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Utopia, the Amazon adaptation of the weirdo British cult hit coming from showrunner Gillian Flynn (Gone Girl), looks to make genre fans pull out the string and corkboard as its comic-centric antics spiral out into a vast conspiracy. Those who watched the original have a solid idea of what’s in store, but those going in blind learned plenty about the eight-episode first season at the show’s Comic-Con@Home panel.
Originally set up at HBO with Flynn and David Fincher, the company and the director exited the project. That left Flynn to shop the series and adapt the Dennis Kelly original on her own. Utopia shows a Chicago-shot world where a geeky cult comic (named "Utopia") actually predicts the future and describes conspiracies happening all around the world.
Of course, those nerds who're obsessed with the comic are the only ones that can help — which means that everyone is out to get them. At least they have the mysterious Jessica Hyde on their side. Oh, and did we mention that she's the main character in the (fictional) comic book? Guess those conspiracies really ARE real.
The panel — featuring Flynn alongside stars John Cusack, Rainn Wilson, Sasha Lane, Ashleigh LaThrop, Dan Byrd, Desmin Borges, Javon Walton, and Jessica Rothe — showed off some of the first footage of the delayed series, perhaps showcasing the thematic reasons behind its delay. The topic of a virus is a pretty touchy one right now.
Fans can watch the full panel below:
"Even though I started this project almost seven years ago, trying to get it made, it never felt more resonant than now," Flynn said. "We're all seeking answers, doubting answers, asking questions — not sure up and down — and also that feeling that we are on the edge of something very dark. Wanting to be saved, wanting people to come in and find the answers and do something."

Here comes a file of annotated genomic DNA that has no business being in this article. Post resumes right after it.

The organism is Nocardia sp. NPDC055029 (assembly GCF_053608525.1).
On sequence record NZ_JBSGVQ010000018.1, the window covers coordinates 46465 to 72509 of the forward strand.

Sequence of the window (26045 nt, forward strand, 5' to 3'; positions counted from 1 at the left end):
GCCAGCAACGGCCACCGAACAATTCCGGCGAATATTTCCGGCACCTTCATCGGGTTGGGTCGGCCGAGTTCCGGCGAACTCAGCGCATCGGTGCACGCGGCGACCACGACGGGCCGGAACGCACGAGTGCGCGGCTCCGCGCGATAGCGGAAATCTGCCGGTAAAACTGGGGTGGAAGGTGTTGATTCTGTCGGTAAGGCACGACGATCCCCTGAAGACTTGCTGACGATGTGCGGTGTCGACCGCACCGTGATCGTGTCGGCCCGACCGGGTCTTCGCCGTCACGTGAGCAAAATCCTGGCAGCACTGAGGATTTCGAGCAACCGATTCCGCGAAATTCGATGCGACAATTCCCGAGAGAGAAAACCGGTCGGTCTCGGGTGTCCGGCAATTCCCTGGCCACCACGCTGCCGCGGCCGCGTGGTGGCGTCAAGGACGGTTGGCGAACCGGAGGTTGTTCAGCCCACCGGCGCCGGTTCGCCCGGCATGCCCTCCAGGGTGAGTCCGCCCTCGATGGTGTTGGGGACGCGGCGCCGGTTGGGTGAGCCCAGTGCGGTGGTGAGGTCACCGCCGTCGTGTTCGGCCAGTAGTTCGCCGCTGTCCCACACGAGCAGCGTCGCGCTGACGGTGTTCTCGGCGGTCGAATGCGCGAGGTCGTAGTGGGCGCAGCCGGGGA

Flynn cited '70s paranoia thrillers as her touchstones for making her version of Utopia into something more gritty and dirty than the British version, which she says was more influenced by a "poppy" graphic novel sensibility. She also added many new Americanized aspects, like Cusack's doctor/biotech mogul. Cusack blew through the scripts when we was offered the role, reading all night and "was all in as soon as I read the scripts." His character is here looking to change the world "from the 1% down." The rest of the cast also described their characters.
"Jessica Hyde is like this feral cat," Lane said. "She's spent her entire life trying to survive. She doesn't know much about where she comes from." She mentions that the character is looking for her dad, who is linked to the Utopia comic book, to get her own answers about her past. Wilson's own doctor, who is much more of a basement-dwelling scientist than a rich tycoon, comes at the show's "medical conspiracy" through his past scientific work.
LaThrop's character Becky is dying of an incurable illness, the solution for which may be lurking in the comic, while Byrd's skeptic is just along for the ride (in addition to his crush on Becky). Rothe plays Sam, a "passionate activist" looking to "change the world." Wilson Wilson (Borges) is a true believer and an expert on Dystopia, which is the prequel to the central comic Utopia (a new addition to this version of the show, which was physically created by comic artist João Ruas).
The comic itself is described by Borges as "looking into the eyes of people who are going through tremendous amounts of pain," while Rothe chimed in that Ruas "made a really cute baby Sasha." If fans didn't catch that this all stems from one very, very important in-universe comic book, the show's poster drives the point home:
Utopia hits Amazon this fall.